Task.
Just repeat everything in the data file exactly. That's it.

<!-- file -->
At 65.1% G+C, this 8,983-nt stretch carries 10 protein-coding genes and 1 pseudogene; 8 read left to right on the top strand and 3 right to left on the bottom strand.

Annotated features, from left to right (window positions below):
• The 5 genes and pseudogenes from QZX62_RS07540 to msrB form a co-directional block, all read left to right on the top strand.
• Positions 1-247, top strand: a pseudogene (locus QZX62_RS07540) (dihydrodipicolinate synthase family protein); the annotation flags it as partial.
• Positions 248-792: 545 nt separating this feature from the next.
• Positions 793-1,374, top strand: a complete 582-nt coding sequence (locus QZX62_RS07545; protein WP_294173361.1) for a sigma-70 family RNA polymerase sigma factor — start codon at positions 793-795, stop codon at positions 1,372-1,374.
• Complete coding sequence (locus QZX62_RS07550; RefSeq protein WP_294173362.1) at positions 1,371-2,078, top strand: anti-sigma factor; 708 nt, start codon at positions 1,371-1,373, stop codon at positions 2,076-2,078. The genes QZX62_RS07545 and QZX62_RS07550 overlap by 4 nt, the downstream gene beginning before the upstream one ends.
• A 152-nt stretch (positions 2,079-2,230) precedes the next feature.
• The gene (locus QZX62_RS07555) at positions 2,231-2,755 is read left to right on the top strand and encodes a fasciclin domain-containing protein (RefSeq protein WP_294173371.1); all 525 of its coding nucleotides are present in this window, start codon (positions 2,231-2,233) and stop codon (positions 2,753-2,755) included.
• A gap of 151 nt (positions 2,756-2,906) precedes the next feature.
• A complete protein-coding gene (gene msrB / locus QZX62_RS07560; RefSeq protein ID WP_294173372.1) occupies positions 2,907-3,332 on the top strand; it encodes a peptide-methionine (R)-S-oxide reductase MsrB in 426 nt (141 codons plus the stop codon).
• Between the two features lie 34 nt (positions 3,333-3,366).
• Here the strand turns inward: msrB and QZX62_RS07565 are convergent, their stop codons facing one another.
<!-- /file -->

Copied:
At 65.1% G+C, this 8,983-nt stretch carries 10 protein-coding genes and 1 pseudogene; 8 read left to right on the top strand and 3 right to left on the bottom strand.

Annotated features, from left to right (window positions below):
• The 5 genes and pseudogenes from QZX62_RS07540 to msrB form a co-directional block, all read left to right on the top strand.
• Positions 1-247, top strand: a pseudogene (locus QZX62_RS07540) (dihydrodipicolinate synthase family protein); the annotation flags it as partial.
• Positions 248-792: 545 nt separating this feature from the next.
• Positions 793-1,374, top strand: a complete 582-nt coding sequence (locus QZX62_RS07545; protein WP_294173361.1) for a sigma-70 family RNA polymerase sigma factor — start codon at positions 793-795, stop codon at positions 1,372-1,374.
• Complete coding sequence (locus QZX62_RS07550; RefSeq protein WP_294173362.1) at positions 1,371-2,078, top strand: anti-sigma factor; 708 nt, start codon at positions 1,371-1,373, stop codon at positions 2,076-2,078. The genes QZX62_RS07545 and QZX62_RS07550 overlap by 4 nt, the downstream gene beginning before the upstream one ends.
• A 152-nt stretch (positions 2,079-2,230) precedes the next feature.
• The gene (locus QZX62_RS07555) at positions 2,231-2,755 is read left to right on the top strand and encodes a fasciclin domain-containing protein (RefSeq protein WP_294173371.1); all 525 of its coding nucleotides are present in this window, start codon (positions 2,231-2,233) and stop codon (positions 2,753-2,755) included.
• A gap of 151 nt (positions 2,756-2,906) precedes the next feature.
• A complete protein-coding gene (gene msrB / locus QZX62_RS07560; RefSeq protein ID WP_294173372.1) occupies positions 2,907-3,332 on the top strand; it encodes a peptide-methionine (R)-S-oxide reductase MsrB in 426 nt (141 codons plus the stop codon).
• Between the two features lie 34 nt (positions 3,333-3,366).
• Here the strand turns inward: msrB and QZX62_RS07565 are convergent, their stop codons facing one another.